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Eight Old School NFL Players Who Make Today's Athletes Look Like Pansies

by TheJeffKelly   September 11, 2009 at 10:00AM  |  Views: 1,624

Football is a hard-nosed sport, and people are bound to get injured now and then.  Of course, even in a sport of tough guys, for every Brett Favre playing through injuries and old age, you have some kicker who injures himself celebrating a chip shot field goal. Back in the day of course, when the men were men and so were the women, football players didn’t let little things like “broken bones” or “giant bloody lacerations” get in the way of going out on the gridiron and stomping ass.

Source: Tony Tomsic/Getty Images Sport/Getty Images

8. Ronnie Lott


Source: George Gojkovich/Getty Images Sport/Getty Images

In the 1980s, there were few (if any) defensive backs as feared as San Francisco’s Ronnie Lott.  He not only garnered his tough guy reputation for his bone-crushing hits, but his apparent disdain for small appendages – even his own.  In the final game of the 1985 season, Lott was part of a tremendous collision that left his left pinky brutally shattered and mangled.

So obviously, the next week he just taped it up and played in the NFC Playoffs.  And after the season was over, he faced a decision: have surgery on his finger and miss a little playing time to start the next year, or just chop the sucker off.  Naturally, he chose option B and made the Pro Bowl with his newly deformed hand.  And here I am thinking about how hard it is to type with a paper cut.

7. Jim Otto


Source: Tony Tomsic/Getty Images Sport/Getty Images

If you’re reading this you’re probably too young to remember Jim Otto, but back in the day the offensive lineman for the Oakland Raiders was the kind of guy who wouldn’t let a whole lot stand in his way of stomping ass on Sunday.  He played in 217 games in his career, and being undersized for an offensive lineman, he took just about as much punishment as he doled out.

Otto had nearly 40 (yes, forty) surgeries during his career, 28 of which were on his knees alone.  Since his retirement, he had to have both of his knees replaced.  And in 2007, further proving to be one of the toughest SOBs ever to set foot on the football field, when faced with losing a leg or his life, he went with the leg.  In its place?  A prosthetic leg decorated with his old Oakland Raiders colors and jersey number.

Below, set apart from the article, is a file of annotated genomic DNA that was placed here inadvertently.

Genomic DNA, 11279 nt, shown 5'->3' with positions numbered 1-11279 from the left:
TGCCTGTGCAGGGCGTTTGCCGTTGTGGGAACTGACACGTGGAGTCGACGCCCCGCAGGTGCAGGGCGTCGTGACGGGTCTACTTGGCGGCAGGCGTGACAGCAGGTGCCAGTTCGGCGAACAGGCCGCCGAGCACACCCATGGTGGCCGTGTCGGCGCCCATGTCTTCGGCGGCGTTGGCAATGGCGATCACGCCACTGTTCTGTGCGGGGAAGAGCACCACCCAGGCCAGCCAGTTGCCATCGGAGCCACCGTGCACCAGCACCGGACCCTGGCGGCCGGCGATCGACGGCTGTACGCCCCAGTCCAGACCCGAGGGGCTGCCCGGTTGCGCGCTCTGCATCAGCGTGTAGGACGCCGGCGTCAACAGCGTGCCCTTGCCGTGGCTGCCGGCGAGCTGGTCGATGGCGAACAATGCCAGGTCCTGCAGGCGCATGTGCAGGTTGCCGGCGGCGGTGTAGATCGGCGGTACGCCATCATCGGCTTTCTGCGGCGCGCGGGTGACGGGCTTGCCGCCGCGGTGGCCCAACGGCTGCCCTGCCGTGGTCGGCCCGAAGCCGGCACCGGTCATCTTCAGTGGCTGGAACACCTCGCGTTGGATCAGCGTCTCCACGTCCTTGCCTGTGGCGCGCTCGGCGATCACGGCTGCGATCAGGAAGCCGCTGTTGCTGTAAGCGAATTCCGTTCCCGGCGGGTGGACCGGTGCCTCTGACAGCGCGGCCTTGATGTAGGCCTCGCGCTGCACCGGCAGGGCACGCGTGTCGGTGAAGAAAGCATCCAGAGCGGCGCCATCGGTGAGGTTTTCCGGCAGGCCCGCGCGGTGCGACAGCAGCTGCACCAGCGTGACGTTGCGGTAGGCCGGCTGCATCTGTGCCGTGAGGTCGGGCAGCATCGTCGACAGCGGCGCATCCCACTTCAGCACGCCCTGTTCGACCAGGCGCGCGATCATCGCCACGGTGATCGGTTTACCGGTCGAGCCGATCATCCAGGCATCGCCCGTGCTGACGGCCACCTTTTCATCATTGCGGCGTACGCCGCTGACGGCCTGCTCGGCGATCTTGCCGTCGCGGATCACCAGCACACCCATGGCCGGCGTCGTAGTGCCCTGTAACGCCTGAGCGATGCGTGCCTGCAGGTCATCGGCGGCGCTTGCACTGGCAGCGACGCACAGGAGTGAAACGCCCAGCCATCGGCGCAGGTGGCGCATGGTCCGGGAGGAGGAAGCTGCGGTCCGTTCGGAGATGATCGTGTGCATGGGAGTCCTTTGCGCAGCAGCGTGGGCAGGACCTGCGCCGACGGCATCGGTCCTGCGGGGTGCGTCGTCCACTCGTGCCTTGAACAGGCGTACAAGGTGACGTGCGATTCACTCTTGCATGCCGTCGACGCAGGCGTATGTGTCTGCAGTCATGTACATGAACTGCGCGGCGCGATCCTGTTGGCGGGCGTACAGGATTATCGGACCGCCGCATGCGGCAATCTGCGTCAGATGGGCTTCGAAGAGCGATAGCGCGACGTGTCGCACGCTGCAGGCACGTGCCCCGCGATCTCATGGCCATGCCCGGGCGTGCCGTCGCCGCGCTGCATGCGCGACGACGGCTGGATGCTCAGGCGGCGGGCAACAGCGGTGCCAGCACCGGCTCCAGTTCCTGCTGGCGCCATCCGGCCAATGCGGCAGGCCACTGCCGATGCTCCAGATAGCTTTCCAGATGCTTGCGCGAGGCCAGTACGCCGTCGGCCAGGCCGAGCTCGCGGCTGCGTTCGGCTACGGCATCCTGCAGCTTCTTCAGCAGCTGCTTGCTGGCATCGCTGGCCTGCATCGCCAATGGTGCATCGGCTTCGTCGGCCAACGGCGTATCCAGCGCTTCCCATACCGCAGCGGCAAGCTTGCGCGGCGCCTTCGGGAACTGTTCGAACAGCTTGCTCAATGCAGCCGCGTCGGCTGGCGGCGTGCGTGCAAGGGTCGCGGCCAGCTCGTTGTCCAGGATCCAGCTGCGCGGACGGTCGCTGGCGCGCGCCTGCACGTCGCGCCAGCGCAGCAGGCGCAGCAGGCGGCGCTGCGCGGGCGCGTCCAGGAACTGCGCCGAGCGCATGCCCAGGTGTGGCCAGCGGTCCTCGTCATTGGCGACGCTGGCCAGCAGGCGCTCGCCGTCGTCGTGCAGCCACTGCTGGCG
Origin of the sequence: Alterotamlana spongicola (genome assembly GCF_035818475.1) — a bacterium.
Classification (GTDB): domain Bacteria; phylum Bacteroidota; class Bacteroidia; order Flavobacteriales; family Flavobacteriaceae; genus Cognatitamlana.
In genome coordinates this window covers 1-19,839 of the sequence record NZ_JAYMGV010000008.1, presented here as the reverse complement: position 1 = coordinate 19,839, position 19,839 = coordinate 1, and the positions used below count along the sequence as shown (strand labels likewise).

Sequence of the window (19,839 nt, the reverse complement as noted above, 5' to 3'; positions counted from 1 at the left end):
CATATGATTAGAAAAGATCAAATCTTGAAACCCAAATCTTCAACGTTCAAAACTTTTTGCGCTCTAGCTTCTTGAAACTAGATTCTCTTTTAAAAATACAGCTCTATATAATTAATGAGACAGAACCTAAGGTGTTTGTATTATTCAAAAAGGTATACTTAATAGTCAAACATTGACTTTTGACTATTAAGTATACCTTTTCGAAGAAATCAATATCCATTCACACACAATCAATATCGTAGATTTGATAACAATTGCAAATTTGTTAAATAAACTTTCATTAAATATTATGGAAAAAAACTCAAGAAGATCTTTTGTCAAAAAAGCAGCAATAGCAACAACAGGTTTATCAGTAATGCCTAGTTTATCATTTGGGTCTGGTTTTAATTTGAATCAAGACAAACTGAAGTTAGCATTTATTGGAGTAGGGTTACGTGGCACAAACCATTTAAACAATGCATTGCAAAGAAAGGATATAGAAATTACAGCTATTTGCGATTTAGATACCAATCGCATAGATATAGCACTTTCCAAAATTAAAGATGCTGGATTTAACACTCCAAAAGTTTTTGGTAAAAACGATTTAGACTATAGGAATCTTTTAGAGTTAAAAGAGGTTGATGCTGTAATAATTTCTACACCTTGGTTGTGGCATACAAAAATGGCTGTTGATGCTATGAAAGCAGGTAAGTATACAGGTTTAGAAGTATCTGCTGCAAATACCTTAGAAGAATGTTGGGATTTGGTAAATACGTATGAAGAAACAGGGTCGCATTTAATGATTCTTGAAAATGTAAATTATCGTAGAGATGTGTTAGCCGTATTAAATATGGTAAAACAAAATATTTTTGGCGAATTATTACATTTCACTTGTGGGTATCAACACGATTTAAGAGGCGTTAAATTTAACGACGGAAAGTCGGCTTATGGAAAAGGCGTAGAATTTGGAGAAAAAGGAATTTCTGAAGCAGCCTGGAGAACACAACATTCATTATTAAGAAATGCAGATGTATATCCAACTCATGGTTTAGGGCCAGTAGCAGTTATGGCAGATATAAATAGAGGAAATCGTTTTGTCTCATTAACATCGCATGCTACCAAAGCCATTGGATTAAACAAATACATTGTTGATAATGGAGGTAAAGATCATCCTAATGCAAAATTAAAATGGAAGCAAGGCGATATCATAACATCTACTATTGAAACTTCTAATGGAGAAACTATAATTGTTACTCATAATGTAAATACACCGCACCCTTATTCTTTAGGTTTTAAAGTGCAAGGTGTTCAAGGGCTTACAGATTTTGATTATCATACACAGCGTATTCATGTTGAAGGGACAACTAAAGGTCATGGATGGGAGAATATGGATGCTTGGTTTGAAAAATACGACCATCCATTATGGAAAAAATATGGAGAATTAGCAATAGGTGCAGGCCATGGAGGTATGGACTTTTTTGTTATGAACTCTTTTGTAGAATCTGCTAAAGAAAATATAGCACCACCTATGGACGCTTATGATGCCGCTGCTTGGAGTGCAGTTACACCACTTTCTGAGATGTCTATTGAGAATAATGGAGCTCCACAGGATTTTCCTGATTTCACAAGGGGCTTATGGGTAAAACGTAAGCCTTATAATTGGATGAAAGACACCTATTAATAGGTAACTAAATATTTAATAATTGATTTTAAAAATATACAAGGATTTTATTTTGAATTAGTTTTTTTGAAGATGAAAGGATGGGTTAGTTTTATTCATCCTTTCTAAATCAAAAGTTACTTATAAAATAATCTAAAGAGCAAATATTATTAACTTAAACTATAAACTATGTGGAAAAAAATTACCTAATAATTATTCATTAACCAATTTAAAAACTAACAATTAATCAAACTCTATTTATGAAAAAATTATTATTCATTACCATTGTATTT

6. Walt Garrison


Source: Tony Tomsic/Getty Images Sport/Getty Images

It was only fitting that Walt Garrison, a native of Denton, Texas, ended up playing for the Cowboys.  Why?  Well, because he was a bullriding, tobacco chewing, bona fide cowboy in every sense of the word.  In fact, his career was ended when he suffered a severe knee injury trying to bring a steer to the ground.  Let’s see Peyton Manning try that.

But it wasn’t just his off field toughness that qualifies him for this list.  Garrison regularly played through injury, including rushing for over 100 yards after having been carried off the field with broken ribs during a 1970 playoff game.  He also reportedly cut his thumb so severely that it was literally dangling off of his hand.  So, what did he do?  Taped it up and rushed for 100 yards the next day.  Think about that when your thumb gets sore from playing Madden this fall.

5. Jack Youngblood


Source: George Rose/Getty Images Sport/Getty Images

Jack Youngblood, who boasted not just the credentials but also the name of a true badass, played 14 years as one of the baddest defensive ends in the NFL.  On several occasions, he’s been called the John Wayne of Football (which is a little strange, since the Duke was an All-American at USC, but that’s neither here nor there).

But it’s not just being compared to John Wayne or having a cool name that made him a badass.  No, what truly qualifies him for that moniker is the fact that in the 1979 playoffs, Youngblood played three games on a fractured left fibula.  He was also apparently the only person who ever took the Pro Bowl seriously, too, as that same season with his leg still injured, he went and played in the All-Star game anyway.  Of course, it should be noted that was the first year the Pro Bowl was played in Hawaii, so apparently getting "leied" was worth a little extra pain.